Manager Davy Teggarty entered this game missing regulars Jamie McPhail, Scott McNeill and Ross Bingham and goalkeeper Johnny McGreevy however despite this apparent handicap his youthful team put on an outstanding performance against their more experienced opposition.
Right from the start the Swifts were on the attack with brothers Alan and Graeme McMullan combining on numerous occasions to cause the visitors defence considerable problems.
Matthew Manly should have given his side the lead after 20 minutes when he was sent clear by David Griffiths but he shot wide.
The Swifts welcomed back defender Paul King and he combined superbly with Craig McMullan in central defence and fullbacks Ben Wilson and Shaun Bonner to cancel out the occasional threat provided by the Castleabbey forward line.
After a scoreless first half the second began in wet conditions with the Swifts also facing a stiff breeze however they continued to dominate play prompted by veterans Gareth Bingham and Alan Massey and but for the lack of a killer touch they could easily have been several goals up.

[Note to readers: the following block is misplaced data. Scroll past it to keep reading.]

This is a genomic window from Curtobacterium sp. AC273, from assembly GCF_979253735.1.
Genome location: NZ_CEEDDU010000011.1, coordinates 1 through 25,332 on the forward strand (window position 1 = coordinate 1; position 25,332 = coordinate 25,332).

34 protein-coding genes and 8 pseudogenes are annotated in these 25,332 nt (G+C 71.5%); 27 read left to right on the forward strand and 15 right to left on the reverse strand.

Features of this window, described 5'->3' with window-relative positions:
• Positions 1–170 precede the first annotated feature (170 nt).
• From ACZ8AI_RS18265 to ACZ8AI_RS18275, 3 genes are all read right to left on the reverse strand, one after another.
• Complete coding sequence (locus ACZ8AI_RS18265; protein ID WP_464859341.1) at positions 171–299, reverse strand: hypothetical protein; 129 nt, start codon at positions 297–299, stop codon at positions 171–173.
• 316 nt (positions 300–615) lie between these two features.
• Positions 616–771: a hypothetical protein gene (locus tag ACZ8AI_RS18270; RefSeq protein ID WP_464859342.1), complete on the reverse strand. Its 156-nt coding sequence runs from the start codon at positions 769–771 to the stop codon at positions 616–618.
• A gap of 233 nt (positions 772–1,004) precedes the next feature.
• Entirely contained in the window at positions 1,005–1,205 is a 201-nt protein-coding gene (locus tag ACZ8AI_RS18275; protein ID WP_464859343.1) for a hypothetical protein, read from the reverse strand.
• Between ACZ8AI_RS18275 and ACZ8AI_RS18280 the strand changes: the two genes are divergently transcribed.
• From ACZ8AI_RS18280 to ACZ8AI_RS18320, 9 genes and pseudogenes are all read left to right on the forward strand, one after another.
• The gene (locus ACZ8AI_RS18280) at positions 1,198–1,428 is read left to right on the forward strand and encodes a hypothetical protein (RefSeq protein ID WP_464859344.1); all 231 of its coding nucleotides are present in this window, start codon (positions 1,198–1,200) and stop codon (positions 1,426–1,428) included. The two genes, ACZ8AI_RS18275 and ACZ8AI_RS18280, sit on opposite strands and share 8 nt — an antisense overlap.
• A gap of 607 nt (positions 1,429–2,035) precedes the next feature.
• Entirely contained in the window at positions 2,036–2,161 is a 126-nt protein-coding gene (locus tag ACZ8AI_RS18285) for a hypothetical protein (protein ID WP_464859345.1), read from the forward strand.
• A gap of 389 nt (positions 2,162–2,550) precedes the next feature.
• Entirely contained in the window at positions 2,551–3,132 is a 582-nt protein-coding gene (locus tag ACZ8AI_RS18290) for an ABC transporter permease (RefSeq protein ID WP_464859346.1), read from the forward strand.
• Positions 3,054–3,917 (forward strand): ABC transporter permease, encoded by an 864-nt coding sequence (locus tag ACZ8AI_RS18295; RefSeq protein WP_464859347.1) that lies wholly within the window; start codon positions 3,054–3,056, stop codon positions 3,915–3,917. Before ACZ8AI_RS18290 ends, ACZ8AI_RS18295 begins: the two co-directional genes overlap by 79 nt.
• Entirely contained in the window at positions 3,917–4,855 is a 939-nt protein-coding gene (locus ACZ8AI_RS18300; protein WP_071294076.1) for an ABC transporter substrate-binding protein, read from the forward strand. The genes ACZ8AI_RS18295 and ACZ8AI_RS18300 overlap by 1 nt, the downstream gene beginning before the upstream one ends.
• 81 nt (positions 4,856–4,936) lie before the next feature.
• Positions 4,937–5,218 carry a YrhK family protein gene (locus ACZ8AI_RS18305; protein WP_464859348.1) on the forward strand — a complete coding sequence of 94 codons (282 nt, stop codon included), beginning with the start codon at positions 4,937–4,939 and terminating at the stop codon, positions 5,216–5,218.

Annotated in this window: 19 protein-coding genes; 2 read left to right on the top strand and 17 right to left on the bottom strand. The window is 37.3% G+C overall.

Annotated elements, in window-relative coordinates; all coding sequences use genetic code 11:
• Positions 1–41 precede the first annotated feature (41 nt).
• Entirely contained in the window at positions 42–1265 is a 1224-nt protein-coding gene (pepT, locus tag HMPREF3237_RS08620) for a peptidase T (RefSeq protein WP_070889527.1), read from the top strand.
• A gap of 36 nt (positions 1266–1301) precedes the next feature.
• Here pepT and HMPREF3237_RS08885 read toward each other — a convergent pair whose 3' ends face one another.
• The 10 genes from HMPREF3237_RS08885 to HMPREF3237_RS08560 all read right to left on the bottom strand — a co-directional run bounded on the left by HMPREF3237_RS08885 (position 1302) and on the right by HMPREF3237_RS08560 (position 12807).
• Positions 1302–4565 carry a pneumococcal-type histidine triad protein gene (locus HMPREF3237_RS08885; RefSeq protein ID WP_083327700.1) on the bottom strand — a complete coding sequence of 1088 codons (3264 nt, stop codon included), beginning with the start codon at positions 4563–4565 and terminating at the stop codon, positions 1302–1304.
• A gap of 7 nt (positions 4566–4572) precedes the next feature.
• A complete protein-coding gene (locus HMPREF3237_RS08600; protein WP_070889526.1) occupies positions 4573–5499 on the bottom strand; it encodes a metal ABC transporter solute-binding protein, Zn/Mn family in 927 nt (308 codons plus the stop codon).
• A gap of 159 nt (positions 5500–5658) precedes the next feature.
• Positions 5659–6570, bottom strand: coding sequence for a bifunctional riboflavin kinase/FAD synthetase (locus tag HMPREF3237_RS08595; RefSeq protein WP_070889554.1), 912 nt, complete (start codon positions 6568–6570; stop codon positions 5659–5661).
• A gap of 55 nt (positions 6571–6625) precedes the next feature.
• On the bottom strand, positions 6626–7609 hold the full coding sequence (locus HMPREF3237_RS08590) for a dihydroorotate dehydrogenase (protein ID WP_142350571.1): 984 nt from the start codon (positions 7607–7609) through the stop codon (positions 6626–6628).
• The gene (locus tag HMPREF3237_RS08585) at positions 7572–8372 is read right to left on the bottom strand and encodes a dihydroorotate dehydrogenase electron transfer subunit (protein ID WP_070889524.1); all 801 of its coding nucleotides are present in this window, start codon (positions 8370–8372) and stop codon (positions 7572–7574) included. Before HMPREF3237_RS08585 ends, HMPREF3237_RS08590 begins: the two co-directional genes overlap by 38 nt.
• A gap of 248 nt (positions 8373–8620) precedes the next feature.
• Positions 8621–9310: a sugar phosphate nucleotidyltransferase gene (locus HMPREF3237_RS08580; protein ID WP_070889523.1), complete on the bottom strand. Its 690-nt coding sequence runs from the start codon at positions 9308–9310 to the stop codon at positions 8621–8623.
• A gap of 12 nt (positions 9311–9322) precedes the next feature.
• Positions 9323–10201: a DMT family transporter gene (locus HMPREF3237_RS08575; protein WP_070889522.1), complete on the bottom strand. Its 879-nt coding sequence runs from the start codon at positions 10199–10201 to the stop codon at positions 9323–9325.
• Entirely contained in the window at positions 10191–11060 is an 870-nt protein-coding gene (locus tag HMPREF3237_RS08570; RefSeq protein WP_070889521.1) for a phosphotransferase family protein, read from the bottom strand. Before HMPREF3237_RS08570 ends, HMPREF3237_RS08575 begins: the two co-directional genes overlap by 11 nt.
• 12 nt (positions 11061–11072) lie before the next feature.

The Swifts took the lead on 70 minutes when Paul King curled a brilliant free kick from the right side of midfield onto the goal line which was touched in by David Griffiths.
Castleabbey started to get a bit more possession but resolute defending and some confident handling from goalkeeper John McMenamin who had an excellent game looked as if it would see the home side over the finishing line.
In the closing minutes of the game a high cross into the Swifts penalty area caused confusion and it fell for a forward to head home and gain a share of the spoils for the visitors. While the eventual outcome was disappointing for the Swifts they can take great heart from a performance against Castleabbey who are a team expected to challenge for honours this season. Most importantly the Swifts have managed to maintain an unbeaten start to their league campaign and if they continue playing attractive attacking football they could well be up amongst the challengers themselves.